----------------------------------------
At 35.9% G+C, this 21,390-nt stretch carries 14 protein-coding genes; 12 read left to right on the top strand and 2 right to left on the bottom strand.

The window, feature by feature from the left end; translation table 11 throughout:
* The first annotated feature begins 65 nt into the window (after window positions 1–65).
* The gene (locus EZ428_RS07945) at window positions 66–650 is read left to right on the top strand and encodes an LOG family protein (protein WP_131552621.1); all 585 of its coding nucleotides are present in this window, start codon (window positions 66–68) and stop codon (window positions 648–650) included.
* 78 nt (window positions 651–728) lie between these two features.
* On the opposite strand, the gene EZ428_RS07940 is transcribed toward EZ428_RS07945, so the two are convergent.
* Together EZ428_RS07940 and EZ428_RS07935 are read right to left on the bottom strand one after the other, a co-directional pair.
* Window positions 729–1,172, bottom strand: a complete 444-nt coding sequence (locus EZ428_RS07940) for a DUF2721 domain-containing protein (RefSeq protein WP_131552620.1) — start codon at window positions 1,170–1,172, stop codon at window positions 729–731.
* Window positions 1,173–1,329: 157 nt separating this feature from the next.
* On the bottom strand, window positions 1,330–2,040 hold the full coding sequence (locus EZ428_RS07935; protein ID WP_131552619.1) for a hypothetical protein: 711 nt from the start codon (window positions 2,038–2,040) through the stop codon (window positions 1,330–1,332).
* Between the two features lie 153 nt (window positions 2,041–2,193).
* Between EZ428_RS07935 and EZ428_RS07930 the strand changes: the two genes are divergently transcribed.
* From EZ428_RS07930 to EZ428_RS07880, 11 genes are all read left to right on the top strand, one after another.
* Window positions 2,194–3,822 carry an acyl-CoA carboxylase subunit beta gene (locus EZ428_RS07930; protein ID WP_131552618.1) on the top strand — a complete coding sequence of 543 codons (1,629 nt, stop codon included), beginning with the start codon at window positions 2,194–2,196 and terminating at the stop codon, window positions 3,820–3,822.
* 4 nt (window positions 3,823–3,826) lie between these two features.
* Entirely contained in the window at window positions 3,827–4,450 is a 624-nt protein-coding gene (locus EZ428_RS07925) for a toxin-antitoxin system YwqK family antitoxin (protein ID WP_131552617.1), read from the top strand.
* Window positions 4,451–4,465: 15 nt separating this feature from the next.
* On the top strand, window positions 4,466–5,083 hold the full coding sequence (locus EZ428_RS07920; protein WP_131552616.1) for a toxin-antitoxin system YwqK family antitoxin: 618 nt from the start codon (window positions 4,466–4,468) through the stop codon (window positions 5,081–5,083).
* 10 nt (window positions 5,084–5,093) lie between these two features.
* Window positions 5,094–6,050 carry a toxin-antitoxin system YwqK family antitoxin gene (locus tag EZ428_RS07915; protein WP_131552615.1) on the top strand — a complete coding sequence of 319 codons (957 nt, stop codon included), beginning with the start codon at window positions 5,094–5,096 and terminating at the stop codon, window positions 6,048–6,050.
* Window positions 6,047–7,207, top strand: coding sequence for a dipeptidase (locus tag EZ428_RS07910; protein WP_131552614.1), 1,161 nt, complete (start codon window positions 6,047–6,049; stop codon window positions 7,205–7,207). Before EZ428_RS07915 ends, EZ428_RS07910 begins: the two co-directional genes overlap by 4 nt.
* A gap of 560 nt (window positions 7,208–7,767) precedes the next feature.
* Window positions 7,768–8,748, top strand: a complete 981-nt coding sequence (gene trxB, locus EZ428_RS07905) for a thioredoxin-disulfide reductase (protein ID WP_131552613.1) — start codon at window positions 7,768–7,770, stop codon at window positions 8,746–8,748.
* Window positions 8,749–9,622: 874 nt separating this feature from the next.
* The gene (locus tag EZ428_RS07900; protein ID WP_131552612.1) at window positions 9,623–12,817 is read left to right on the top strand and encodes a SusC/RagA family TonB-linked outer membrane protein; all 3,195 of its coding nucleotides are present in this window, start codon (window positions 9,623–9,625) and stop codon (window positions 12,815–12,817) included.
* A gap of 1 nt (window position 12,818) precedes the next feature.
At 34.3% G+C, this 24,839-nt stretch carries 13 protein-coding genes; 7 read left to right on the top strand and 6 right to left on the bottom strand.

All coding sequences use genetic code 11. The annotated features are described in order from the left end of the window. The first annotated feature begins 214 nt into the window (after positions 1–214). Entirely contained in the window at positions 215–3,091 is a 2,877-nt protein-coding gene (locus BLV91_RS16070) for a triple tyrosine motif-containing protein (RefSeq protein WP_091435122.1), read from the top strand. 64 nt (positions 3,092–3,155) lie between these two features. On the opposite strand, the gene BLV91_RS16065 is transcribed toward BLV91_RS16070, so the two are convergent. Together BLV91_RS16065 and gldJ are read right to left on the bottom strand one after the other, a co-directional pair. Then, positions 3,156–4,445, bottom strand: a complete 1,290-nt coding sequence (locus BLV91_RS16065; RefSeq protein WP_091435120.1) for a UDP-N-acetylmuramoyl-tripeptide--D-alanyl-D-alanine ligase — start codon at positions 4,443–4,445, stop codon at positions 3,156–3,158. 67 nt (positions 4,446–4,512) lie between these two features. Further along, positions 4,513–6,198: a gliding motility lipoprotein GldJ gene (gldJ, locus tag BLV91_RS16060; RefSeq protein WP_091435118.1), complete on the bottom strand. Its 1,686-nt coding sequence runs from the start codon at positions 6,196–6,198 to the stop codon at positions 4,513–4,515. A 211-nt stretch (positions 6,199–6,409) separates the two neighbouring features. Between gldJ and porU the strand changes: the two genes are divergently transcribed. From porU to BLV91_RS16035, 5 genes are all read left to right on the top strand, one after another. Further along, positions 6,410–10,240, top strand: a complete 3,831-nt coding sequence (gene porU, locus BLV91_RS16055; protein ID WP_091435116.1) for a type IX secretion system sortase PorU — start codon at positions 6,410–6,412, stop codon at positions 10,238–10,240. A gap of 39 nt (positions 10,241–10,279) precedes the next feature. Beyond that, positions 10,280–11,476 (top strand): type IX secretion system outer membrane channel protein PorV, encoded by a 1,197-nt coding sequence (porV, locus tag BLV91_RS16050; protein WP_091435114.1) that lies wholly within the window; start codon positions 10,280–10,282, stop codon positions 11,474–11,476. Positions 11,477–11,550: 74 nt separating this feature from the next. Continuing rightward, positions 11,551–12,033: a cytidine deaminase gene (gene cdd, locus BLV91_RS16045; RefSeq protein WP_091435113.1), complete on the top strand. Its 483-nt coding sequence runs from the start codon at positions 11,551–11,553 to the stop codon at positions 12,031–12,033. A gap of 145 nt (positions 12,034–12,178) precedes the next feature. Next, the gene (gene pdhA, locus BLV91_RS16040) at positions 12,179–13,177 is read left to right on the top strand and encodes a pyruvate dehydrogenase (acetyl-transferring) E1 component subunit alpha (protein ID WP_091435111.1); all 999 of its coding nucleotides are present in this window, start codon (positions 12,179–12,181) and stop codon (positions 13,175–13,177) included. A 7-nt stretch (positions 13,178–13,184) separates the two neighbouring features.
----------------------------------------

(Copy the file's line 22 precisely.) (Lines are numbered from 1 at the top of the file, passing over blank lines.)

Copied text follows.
* A gap of 560 nt (window positions 7,208–7,767) precedes the next feature.